Mighty Greenland glacier slams on brakes

Posted: May 15, 2019 by oldbrew in climate, Natural Variation
Tags: , ,

Jakobshavn glacier, West Greenland [image credit: Wikipedia]

Even the climate alarm oriented BBC has finally had to admit the inconvenient truth about Greenland’s largest glacier. Instead of dropping in height by 20m. a year, it’s now thickening by 20m. a year. This isn’t supposed to happen when one of the stock phrases of the fearmongering media is ‘the rapidly melting Arctic’. Of course logic says that since glaciers can grow naturally they can also retreat naturally, despite attempts to blame humans.

European satellites have detailed the abrupt change in behaviour of one of Greenland’s most important glaciers, says BBC News.

In the 2000s, Jakobshavn Isbrae was the fastest flowing ice stream on the island, travelling at 17km a year.

As it sped to the ocean, its front end also retreated and thinned, dropping in height by as much as 20m year.

But now it’s all change. Jakobshavn is travelling much more slowly, and its trunk has even begun to thicken and lengthen.

“It’s a complete reversal in behaviour and it wasn’t predicted,” said Dr Anna Hogg from Leeds University and the UK Centre for Polar Observation and Modelling (CPOM).

“The question now is: what’s next for Jakobshavn? Is this just a pause, or is it a switch-off of the dynamic thinning we’ve seen previously?”

The glacier is sited in southwest Greenland. It’s famous for its spectacular production of icebergs – colossal blocks calve from its terminus and drift down its fjord, out into Disko Bay and onwards to the North Atlantic.

More than likely, it was Jakobshavn that spawned the iceberg that sank the Titanic.

Scientists’ interest in the glacier lies in its role as a drainage outlet for the Greenland Ice Sheet. It’s a key channel for the export of ice that can then raise global sea levels.

The rapid flow, thinning and retreat of Jakobshavn’s front end in the mid to late 2000s were probably driven by warm ocean water from Disko Bay getting into the fjord and attacking the glacier from below.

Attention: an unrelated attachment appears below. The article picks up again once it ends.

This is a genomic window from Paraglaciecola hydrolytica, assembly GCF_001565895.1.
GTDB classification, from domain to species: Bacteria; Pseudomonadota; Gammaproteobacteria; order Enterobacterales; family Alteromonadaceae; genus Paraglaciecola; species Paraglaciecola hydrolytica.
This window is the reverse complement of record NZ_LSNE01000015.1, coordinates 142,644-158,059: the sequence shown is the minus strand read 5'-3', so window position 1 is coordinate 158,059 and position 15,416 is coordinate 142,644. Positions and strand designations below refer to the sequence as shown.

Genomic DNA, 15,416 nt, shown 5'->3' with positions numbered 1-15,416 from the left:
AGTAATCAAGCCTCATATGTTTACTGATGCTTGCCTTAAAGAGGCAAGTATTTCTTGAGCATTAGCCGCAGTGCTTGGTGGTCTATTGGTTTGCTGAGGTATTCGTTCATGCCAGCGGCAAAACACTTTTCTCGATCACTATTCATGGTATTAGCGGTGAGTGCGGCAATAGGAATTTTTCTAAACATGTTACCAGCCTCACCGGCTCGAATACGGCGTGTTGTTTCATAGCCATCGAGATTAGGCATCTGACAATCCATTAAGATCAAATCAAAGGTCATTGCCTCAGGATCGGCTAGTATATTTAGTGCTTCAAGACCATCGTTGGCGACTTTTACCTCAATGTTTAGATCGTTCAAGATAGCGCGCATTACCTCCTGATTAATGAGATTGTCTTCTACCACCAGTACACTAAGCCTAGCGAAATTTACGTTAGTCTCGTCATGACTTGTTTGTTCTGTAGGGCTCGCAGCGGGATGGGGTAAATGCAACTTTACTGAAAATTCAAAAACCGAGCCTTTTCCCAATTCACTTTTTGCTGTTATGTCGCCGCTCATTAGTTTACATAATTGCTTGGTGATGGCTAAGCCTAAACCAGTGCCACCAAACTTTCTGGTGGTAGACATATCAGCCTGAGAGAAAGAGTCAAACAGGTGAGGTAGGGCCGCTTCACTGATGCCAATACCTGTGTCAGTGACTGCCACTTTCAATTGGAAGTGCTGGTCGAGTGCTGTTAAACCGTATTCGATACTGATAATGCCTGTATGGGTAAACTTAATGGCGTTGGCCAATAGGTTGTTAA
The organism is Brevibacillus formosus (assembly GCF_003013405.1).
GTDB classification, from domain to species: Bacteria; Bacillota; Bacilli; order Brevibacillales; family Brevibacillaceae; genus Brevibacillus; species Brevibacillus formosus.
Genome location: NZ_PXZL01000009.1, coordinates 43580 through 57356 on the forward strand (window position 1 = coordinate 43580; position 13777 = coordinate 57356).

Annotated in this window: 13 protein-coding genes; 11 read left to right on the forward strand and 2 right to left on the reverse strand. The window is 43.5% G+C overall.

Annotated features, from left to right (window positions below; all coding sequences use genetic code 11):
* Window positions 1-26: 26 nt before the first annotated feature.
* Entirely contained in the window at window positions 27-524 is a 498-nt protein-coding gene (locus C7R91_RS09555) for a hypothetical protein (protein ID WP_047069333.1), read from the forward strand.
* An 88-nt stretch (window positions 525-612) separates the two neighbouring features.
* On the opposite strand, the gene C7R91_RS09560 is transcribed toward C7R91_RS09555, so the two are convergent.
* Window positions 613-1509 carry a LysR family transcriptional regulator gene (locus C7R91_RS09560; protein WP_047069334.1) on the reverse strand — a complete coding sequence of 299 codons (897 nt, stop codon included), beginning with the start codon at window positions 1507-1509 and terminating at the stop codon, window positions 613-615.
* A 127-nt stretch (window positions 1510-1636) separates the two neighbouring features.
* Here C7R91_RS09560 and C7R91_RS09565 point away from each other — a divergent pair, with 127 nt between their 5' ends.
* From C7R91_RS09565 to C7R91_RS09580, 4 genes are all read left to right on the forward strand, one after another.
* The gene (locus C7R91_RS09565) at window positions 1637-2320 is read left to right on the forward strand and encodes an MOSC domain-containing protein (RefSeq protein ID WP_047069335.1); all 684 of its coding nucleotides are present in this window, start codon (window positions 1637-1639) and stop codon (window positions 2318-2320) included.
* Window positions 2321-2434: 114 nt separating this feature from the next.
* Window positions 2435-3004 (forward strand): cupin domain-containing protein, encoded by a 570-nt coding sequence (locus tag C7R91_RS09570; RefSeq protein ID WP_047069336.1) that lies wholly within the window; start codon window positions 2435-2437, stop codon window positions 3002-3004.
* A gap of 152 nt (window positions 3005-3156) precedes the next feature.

The phase change, scientists think, may be related to very cold weather in 2013. This would have resulted in less meltwater coming off the glacier, which in turn might have choked the mechanism that pulls warm ocean water towards Jakobshavn.

Full report here.

  1. oldbrew says:

    “The rate of sea-level contribution from Greenland has slowed in recent years and it’s because some of the biggest ice evacuators like Jakobshavn aren’t contributing as much as they used to.”

    The writing is on the wall for madcap alarmists.

  2. craigm350 says:

    Reblogged this on WeatherAction News and commented:
    Oh how the Beeb must have choked publishing this story, especially when it has this #MoneyShot to finish;

  3. hunterson7 says:

    “Ice evacuators”
    Interesting term.
    I can see how it could be very attractive to the catastrophist obsessed.

  4. oldbrew says:

    BBC climate propaganda evacuators has a certain…er, ring to it 😀

  5. Gamecock says:


    ‘one of Greenland’s most important glaciers’


  6. oldbrew says:

    Jakobshavn Glacier drains 6.5% of the Greenland ice sheet[1] and produces around 10% of all Greenland icebergs. Some 35 billion tonnes of icebergs calve off and pass out of the fjord every year.
    . . .
    Ilulissat Icefjord (Greenlandic: Ilulissat Kangerlua) was declared a UNESCO World Heritage Site in 2004.
    . . .
    Airborne altimetry and satellite imagery shows that Greenland’s largest glacier Jakobshavn has been re-advancing, slowing and thickening by over 100 feet from 2016 to 2018.
    [bold added]


  7. Gamecock says:

    “Greenland’s largest glacier”


    That affects me how?

  8. oldbrew says:

    Come on Gamecock. The Arctic is supposed to show that man is warming the planet, but this evidence of cooling is now staring alarmists and everyone else in the face.

  9. Colin MacDonald says:

    Fear not, the latest thing is accelerated melting of the West Antarctic Ice Sheet, now judged to have contributed a colossal 5mm to world sea level since 1990. And after that turns out to be a damp squib something else will come along.

  10. oldbrew says:

    The times they are a-changing…

    Date: 16/05/19 Roger Pielke Jr.

    More than 283 million Americans currently live in regions experiencing no drought. This is the most people in the history of the US to experience no drought conditions at once.

    – – –
    ‘Permanent drought’ scares will have to be shelved at least.